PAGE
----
3.5 The Board is not, however, convinced by the respondent's arguments that "higher color fidelity" merely means "higher printed color densities". As the respondent explained during the oral proceedings in the context of the discussion of the prior art for the assessment of inventive step, a high printed colour density alone does not enable the reproduction of colours with higher colour fidelity than that of the SWOP standard if the graph of the printed colour density versus the original colour density is not sufficiently linear at colour densities greater than those of the SWOP standard. Thus a better linear response is an additional requirement implied by the method step "printing the image … so that the printed image matches the color density of the original image with higher color fidelity than for the SWOP standard". This seems to be part of the matter for which the appellant seeks protection, as can be seen from the arguments relating to "high fidelity" which convinced the opposition division regarding the presence of an inventive step (see point XII supra).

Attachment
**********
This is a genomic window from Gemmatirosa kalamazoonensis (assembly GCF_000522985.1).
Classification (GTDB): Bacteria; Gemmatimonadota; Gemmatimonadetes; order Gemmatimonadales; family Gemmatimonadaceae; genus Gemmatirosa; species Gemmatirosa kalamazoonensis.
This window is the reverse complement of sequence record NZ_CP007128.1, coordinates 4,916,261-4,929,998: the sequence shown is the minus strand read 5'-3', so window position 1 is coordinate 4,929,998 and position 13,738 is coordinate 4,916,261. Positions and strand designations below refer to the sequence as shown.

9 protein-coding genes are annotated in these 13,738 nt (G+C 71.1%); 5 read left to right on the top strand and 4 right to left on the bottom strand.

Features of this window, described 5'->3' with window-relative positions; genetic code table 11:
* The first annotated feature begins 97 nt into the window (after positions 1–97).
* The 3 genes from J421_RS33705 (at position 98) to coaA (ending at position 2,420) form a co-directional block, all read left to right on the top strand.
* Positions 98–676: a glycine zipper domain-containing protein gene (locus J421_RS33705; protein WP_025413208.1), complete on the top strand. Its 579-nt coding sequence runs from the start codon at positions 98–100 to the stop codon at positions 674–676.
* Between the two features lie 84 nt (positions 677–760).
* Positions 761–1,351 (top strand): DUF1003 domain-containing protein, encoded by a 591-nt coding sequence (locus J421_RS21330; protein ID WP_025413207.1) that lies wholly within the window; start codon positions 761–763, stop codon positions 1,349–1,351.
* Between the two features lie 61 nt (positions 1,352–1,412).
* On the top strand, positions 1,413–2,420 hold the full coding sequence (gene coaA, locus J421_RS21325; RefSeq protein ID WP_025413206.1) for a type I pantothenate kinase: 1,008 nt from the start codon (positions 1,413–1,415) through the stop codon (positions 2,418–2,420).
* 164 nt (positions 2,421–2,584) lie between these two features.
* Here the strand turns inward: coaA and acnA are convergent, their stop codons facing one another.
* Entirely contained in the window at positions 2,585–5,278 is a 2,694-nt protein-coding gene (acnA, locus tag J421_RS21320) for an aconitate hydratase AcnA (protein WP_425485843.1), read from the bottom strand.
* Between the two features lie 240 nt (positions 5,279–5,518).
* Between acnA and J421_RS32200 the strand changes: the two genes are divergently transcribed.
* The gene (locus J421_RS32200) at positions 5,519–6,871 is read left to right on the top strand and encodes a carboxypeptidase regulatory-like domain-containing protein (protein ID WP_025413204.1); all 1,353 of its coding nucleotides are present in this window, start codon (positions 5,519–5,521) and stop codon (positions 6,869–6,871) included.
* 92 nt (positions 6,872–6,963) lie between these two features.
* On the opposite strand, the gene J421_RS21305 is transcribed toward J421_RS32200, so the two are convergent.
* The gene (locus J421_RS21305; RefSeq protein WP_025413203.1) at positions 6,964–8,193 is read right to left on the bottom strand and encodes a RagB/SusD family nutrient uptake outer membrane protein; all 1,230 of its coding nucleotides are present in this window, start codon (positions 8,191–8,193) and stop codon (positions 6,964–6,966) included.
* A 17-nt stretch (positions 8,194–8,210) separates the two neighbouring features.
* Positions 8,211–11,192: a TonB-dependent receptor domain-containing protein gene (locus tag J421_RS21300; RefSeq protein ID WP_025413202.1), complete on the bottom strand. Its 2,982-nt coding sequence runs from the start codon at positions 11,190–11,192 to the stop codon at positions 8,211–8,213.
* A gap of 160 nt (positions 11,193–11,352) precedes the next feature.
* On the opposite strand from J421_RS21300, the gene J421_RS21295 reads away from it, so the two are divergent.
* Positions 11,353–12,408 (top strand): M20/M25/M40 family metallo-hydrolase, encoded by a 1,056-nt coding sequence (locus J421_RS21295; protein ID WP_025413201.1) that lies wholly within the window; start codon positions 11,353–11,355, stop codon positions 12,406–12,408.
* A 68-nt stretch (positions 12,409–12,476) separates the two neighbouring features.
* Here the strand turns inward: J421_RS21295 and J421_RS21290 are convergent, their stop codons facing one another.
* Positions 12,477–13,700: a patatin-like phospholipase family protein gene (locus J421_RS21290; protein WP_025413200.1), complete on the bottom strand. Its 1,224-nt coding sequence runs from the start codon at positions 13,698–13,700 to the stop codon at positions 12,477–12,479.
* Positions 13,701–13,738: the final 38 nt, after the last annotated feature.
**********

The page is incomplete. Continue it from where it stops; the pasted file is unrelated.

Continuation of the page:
3.6 Moreover, producing higher solid print optical densities for yellow, cyan and magenta does not guarantee that an original image will be reproduced with higher colour fidelity in the sense of the colours of the printed image being truer to the original, which would be the commonly accepted meaning of the expression "with higher color fidelity". In fact, depending on the original image, the colour fidelity of the printed image could be worse with higher colour densities, all other parameters remaining the same. Indeed, if the number of halftone levels remains unchanged and the solid print optical density is increased, the ability to accurately reproduce low density colours diminishes because the same number of halftone levels must cover a wider range of colour densities, thereby increasing the density difference between two successive halftone levels and thus resulting in a coarser approximation of the density of the original image at low densities. The Board is thus not convinced that higher colour fidelity can be regarded as the automatic consequence of higher solid print optical densities, as alleged by the respondent. Such a relationship is not supported by the description either (see point 2.2 above). Higher colour fidelity must therefore imply other unidentified features for the printing step, which casts doubt on the matter for which protection is sought by claim 1.